A sparkling start to the UMass football season quickly soured as the Minutemen endured back-to-back trouncings from two groups of Eagles — first Boston College (55-21), then Georgia Southern (34-13).
It’s rare for the first quarter of a team’s schedule to raise more questions than answers, but that’s what has transpired in Amherst.
Beating Duquesne, 63-15, in the opener already feels like a distant memory, replaced by injury concerns and lost sleep over poor execution. A shaky situation at quarterback has fans getting antsy.
UMass (1-2) is in desperate need of a rebound when it travels to Florida International (1-1) for a game Saturday night in Miami.
It’s make-or-break time for the Minutemen. Here are three pressing questions as they try to avoid digging themselves into a 1-3 hole.
What’s going on under center?
A time-share at quarterback can be effective . . . until it’s not.
Seniors Andrew Ford and Ross Comis excelled in the opener, combining for 290 yards passing and four touchdowns. Fine and dandy. Facing BC is a different beast, and Ford — who has started all three games — struggled mightily, tossing two interceptions and throwing for just 104 yards. Comis was far more poised yet hardly saw the field in the loss to Georgia Southern.
What gives? Ford didn’t complete a pass of 20 yards in last week’s defeat and threw another pick. Yet coach Mark Whipple clearly favors Ford, who must be smarter in his reads beginning Saturday.
One bright spot in the Georgia Southern loss was the continued excellence of receiver Andy Isabella, who nabbed a career-high nine receptions and racked up 95 yards.
If Ford hopes to put the last two weeks behind him, he’ll need to find a balance between keying in on his top target and spreading the ball around to dissuade secondaries from double-covering Isabella.
Can the defense overcome injuries?
Some have harped on the offensive miscues against Georgia Southern, but it was the defense that was truly diced. Whipple shuttled senior safety Tyler Hayes to outside linebacker, and the Eagles ran wild.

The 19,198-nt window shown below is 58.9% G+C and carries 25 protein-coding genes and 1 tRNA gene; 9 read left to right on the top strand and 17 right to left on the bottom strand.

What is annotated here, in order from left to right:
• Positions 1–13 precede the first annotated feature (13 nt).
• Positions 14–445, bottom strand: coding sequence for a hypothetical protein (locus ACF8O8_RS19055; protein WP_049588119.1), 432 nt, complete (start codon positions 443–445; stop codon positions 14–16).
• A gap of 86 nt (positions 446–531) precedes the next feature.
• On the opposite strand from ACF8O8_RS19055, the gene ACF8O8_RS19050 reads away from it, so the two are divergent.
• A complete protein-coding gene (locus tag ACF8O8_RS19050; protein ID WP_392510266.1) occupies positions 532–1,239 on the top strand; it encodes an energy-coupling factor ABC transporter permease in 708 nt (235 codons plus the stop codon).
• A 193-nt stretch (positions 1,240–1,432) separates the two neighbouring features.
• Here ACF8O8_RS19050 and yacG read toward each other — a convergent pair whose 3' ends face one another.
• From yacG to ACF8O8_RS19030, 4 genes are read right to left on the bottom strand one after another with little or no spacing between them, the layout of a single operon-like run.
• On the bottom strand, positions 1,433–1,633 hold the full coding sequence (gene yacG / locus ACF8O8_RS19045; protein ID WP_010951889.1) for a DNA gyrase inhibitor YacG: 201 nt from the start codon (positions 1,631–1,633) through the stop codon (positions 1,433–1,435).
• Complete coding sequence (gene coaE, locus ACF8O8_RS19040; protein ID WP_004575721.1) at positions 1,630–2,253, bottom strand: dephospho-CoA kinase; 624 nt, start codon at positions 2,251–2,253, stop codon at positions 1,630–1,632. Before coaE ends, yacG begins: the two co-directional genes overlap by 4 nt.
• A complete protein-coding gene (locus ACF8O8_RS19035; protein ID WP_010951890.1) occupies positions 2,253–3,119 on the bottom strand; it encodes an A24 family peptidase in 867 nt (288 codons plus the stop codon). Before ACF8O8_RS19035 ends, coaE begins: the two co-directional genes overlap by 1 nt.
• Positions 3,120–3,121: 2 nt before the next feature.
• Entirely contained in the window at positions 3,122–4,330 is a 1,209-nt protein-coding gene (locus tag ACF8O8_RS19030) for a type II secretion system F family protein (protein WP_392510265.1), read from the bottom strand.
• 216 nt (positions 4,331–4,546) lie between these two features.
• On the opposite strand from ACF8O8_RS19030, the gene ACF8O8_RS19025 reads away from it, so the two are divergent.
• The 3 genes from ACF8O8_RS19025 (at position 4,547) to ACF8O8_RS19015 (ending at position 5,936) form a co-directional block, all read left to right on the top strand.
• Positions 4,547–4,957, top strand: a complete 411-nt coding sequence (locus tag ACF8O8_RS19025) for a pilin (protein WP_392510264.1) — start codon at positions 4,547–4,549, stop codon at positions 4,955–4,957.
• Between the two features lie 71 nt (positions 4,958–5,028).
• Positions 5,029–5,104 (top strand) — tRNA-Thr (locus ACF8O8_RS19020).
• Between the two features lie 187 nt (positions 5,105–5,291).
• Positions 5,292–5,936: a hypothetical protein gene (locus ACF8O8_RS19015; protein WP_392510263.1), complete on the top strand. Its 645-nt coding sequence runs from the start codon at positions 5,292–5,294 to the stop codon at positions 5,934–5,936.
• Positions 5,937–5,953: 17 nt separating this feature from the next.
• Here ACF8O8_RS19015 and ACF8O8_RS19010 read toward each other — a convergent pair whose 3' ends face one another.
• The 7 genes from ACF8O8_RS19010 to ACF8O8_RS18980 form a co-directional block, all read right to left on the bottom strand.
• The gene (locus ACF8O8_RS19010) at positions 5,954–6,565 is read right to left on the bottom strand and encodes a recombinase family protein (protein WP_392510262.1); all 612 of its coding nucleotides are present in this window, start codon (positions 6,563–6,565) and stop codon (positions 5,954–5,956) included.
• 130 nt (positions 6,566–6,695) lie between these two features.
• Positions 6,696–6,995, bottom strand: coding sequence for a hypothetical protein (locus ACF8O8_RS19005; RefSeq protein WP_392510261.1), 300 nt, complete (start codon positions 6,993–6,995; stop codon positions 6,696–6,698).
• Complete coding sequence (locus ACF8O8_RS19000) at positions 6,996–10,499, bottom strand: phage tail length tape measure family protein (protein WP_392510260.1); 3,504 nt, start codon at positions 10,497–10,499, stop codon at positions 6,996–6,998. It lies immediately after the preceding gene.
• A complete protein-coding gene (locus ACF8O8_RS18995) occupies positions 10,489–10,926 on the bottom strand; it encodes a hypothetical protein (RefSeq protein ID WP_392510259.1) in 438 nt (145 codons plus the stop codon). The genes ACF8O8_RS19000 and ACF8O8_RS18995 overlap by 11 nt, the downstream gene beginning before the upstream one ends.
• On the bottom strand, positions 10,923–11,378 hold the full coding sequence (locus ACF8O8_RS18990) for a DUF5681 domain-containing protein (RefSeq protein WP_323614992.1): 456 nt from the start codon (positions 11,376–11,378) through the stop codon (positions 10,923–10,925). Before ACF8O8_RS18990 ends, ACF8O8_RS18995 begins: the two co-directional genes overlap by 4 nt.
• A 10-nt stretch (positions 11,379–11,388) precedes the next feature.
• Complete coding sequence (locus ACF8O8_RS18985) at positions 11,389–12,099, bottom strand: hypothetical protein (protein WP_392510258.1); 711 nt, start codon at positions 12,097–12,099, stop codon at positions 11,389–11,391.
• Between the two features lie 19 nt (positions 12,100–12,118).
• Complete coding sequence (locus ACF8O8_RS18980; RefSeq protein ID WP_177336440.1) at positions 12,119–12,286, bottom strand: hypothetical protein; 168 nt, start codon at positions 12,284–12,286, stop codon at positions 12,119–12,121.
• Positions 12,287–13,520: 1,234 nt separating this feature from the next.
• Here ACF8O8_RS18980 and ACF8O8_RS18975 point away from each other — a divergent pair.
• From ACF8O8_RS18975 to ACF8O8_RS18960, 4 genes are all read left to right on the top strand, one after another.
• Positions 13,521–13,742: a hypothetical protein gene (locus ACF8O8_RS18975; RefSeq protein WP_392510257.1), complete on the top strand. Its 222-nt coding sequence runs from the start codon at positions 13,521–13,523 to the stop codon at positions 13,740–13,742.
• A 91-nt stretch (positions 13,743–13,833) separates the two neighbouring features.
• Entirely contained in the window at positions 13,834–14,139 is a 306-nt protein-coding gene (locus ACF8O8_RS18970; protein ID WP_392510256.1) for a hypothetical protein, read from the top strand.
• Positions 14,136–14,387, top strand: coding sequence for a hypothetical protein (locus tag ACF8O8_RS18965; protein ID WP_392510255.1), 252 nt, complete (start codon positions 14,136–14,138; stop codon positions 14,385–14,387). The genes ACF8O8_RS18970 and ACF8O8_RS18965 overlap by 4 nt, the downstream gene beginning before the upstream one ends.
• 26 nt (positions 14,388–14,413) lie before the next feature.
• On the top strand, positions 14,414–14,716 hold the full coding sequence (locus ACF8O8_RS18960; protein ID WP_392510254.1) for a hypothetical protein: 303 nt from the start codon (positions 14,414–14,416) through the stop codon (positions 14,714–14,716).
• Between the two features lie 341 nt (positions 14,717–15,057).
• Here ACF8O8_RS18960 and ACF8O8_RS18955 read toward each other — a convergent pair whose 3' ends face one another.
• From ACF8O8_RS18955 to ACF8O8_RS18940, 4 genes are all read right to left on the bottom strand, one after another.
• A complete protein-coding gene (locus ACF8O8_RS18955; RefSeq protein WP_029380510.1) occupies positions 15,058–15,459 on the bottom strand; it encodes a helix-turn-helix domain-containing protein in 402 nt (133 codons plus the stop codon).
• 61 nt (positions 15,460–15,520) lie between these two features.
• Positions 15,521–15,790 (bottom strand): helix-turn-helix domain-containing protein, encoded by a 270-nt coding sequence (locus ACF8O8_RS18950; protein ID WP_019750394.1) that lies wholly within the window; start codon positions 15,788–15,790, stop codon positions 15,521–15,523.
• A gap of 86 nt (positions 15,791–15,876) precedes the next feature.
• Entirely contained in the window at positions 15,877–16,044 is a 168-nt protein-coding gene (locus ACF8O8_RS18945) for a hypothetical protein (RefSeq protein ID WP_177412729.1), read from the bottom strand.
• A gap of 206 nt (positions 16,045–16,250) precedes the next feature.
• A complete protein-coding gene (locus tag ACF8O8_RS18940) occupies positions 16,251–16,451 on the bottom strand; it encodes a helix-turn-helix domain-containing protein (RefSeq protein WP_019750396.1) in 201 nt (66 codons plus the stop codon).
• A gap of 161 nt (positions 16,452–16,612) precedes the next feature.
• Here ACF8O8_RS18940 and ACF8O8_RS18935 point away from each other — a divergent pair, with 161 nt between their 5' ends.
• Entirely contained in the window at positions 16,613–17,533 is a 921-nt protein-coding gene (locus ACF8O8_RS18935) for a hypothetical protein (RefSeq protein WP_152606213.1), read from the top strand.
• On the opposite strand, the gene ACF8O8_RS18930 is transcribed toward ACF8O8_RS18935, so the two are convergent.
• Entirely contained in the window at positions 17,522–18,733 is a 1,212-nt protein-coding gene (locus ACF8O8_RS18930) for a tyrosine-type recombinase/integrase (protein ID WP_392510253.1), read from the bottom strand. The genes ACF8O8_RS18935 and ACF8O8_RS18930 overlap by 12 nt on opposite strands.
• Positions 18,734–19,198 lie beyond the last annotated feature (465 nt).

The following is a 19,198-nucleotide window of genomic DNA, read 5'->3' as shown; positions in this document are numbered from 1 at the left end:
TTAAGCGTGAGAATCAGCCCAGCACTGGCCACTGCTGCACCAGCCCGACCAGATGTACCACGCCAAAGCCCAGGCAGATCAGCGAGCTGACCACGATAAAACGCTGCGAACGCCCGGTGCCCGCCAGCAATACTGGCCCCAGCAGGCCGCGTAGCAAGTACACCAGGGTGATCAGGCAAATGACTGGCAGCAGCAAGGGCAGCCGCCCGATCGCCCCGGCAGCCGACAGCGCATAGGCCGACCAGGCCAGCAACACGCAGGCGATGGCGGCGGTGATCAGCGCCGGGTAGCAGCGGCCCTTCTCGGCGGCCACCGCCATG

Three Georgia Southern running backs broke the 80-yard barrier, and senior Wesley Fields racked up 141 yards, getting nearly 7 yards per carry. Hayes acclimated admirably, collecting five tackles, but the move forced freshman safety Joseph Norwood into action, and UMass paid the price.
The UMass secondary didn’t have an answer for Georgia Southern’s play-action sets, Whipple acknowledged after the game. The Eagles’ fearsome run game led his players to overpursue whenever quarterback Shai Werts faked a handoff. This opened passing lanes downfield, and Werts feasted, averaging more than 17 yards per completion.
UMass desperately needs injured cornerbacks Bakhari Goodson and Xavier Steele to return after they missed last week’s action, as FIU has posted 28 points in each of its first two contests. Goodson and Steele are considered week-to-week.
Will blocking continue to be an issue?
Whipple made it clear that he wasn’t pleased with how the men up front performed in Georgia. Key blocks were missed on two draw plays in third-and-long situations.
Adding to the strain was the absence of running back Bilal Ally, who flashed promise as a sophomore in 2017 but was in street clothes Saturday. He’s probable this week, and the UMass attack needs an injection of life.
It all starts up front. The Minutemen’s identity as a pass-first offense doesn’t mitigate the need for proper blocking; it enhances it. UMass has already been outgained by 281 yards on the ground, and whether in pass protection or the run game, it’s the offensive line that needs to pick up the slack.Owen Pence can be reached at firstname.lastname@example.org. Follow him on Twitter at @OwenPence.